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NORML Report Highlights Legalization Progress This Year

December 20, 2022

Lawmakers and voters enacted over 40 laws liberalizing cannabis policies in over a dozen states in 2022, according to a report by the National Organization for the Reform of Marijuana Laws (NORML). Those victories include the three states that enacted laws legalizing adult-use cannabis possession and regulating retail cannabis markets: Missouri, Maryland, and Rhode Island, the latter of which already has its retail operation up and running.

“Voters and lawmakers took significant steps this year to repeal marijuana prohibition laws and to provide relief to those tens millions of Americans who have suffered as a result of them,” NORML’s Deputy Director Paul Armentano said. “Polling continues to show that marijuana reform is popular among voters, regardless of political party. As more lawmakers recognize that advocating for marijuana policy reforms is a political opportunity, not a political liability, we anticipate future legislative gains in 2023 and beyond.”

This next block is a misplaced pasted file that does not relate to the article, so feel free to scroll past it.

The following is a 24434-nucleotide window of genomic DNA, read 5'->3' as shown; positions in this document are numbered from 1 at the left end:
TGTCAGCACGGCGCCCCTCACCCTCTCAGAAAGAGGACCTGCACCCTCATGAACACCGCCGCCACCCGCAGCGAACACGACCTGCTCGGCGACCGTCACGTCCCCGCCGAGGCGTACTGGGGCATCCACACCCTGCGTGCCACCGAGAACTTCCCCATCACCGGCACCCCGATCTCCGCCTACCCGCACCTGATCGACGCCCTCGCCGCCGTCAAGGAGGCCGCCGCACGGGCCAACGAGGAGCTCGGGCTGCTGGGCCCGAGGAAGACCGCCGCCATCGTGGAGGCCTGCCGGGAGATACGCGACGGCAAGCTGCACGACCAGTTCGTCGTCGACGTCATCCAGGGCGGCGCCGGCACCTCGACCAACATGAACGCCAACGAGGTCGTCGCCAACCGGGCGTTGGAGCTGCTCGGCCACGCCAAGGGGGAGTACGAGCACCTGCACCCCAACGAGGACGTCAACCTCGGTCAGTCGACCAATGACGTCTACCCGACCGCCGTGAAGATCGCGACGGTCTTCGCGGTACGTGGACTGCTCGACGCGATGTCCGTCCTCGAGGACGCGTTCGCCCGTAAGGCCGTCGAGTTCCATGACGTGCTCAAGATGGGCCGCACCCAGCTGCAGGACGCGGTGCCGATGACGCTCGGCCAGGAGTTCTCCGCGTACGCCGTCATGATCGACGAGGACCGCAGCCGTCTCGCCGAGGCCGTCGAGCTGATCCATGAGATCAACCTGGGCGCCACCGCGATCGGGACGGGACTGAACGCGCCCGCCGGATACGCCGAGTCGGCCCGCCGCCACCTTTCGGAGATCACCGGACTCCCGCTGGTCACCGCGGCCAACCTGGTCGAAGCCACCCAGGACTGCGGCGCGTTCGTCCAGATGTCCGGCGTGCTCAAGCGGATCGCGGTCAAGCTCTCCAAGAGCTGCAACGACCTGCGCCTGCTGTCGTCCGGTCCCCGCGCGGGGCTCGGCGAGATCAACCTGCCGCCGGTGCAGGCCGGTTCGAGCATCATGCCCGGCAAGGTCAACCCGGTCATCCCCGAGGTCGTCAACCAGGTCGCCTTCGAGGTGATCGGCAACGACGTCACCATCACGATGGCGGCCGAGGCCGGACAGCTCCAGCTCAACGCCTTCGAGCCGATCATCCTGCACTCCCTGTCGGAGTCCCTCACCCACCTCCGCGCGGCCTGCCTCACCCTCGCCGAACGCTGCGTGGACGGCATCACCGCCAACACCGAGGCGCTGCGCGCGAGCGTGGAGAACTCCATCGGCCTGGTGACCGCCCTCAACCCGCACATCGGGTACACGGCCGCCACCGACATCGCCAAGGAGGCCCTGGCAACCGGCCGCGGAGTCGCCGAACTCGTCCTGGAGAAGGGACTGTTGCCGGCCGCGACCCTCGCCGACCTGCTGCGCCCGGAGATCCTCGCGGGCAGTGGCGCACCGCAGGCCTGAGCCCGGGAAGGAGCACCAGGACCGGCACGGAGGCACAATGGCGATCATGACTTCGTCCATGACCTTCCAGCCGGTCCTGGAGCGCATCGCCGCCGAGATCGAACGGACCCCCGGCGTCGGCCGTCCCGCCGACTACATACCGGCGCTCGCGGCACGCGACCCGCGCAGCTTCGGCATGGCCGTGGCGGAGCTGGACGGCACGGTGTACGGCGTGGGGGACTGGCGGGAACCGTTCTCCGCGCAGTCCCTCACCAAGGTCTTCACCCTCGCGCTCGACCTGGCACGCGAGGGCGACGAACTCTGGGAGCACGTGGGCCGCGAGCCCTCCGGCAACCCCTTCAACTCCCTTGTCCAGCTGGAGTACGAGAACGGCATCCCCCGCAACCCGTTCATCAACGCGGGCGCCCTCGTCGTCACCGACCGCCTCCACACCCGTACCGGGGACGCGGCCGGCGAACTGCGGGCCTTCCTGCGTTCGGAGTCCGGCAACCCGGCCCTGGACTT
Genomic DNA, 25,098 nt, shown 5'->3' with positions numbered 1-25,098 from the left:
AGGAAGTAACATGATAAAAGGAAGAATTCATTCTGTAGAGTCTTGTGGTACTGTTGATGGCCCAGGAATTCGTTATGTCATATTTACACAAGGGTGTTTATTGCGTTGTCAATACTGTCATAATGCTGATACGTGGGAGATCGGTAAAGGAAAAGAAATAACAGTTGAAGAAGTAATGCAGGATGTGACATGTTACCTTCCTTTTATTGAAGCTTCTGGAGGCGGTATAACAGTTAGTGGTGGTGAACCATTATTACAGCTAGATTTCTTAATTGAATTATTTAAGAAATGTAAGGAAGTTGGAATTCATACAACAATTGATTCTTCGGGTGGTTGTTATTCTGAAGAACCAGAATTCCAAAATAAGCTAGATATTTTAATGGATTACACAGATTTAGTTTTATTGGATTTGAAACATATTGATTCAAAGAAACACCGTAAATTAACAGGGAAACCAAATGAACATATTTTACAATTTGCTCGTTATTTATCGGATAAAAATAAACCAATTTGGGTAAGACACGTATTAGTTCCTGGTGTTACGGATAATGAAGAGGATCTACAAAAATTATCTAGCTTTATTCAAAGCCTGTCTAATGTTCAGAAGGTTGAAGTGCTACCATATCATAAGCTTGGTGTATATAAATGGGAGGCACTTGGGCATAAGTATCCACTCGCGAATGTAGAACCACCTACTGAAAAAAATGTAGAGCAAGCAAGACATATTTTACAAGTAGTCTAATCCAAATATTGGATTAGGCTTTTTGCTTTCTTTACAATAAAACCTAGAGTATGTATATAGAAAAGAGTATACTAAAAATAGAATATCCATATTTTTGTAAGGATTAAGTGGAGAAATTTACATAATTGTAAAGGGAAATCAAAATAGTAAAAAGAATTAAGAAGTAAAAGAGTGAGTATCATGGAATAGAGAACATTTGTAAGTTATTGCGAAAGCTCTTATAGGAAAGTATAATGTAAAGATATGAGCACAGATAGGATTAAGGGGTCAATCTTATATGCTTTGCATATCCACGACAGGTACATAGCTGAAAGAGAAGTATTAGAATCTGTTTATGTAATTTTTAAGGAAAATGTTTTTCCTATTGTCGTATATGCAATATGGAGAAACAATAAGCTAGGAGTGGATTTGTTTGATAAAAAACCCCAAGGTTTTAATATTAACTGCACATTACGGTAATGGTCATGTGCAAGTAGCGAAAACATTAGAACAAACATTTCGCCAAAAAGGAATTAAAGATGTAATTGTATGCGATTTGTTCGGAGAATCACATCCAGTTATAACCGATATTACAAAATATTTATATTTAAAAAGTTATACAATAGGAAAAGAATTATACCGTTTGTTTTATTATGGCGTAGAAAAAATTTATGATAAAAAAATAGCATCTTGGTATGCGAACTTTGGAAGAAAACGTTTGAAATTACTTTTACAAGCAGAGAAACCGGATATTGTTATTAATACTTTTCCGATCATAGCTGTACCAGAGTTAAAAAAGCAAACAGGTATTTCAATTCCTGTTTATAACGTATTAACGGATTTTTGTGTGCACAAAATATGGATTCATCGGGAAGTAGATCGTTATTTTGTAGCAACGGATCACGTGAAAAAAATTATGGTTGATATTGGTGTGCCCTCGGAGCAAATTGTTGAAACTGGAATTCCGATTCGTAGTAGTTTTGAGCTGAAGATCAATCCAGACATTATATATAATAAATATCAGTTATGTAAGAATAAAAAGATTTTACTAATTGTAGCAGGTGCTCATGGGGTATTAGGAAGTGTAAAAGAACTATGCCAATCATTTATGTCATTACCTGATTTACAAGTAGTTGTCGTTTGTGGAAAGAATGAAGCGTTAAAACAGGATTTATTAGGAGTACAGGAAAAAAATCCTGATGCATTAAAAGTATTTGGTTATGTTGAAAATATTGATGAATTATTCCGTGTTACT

Equity issues also had a strong showing in 2022, most notably when President Biden announced in October that he would pardon several thousand people with federal cannabis convictions. Oregon governor Kate Brown announced that she would pardon over 45,000 people with low-level cannabis convictions and Colorado governor Jared Polis made a similar move early last year as well.

On the medical side, Mississippi established a medical marijuana program, the only to do so this year. Nonetheless numerous other bills in California, Kentucky, Louisiana, Maine, Pennsylvania, South Dakota, Tennessee, Utah, Virginia, and Washington DC expanded access for medical patients and those seeking relief in a variety of ways. Several states including California passed provisions protecting workers who test positive for cannabis on workplace drug tests from penalty.

“This state-level legislative progress once again reaffirms the reality that the majority of the public supports meaningful marijuana reforms and that lawmakers are responding accordingly,” the report’s authors wrote. “According to recent polling, nearly seven in ten Americans, including majorities of all major subgroups by gender, age, income and education, and including majorities of Democrats, Independents, and Republicans, believe that the use of marijuana should be made legal.”

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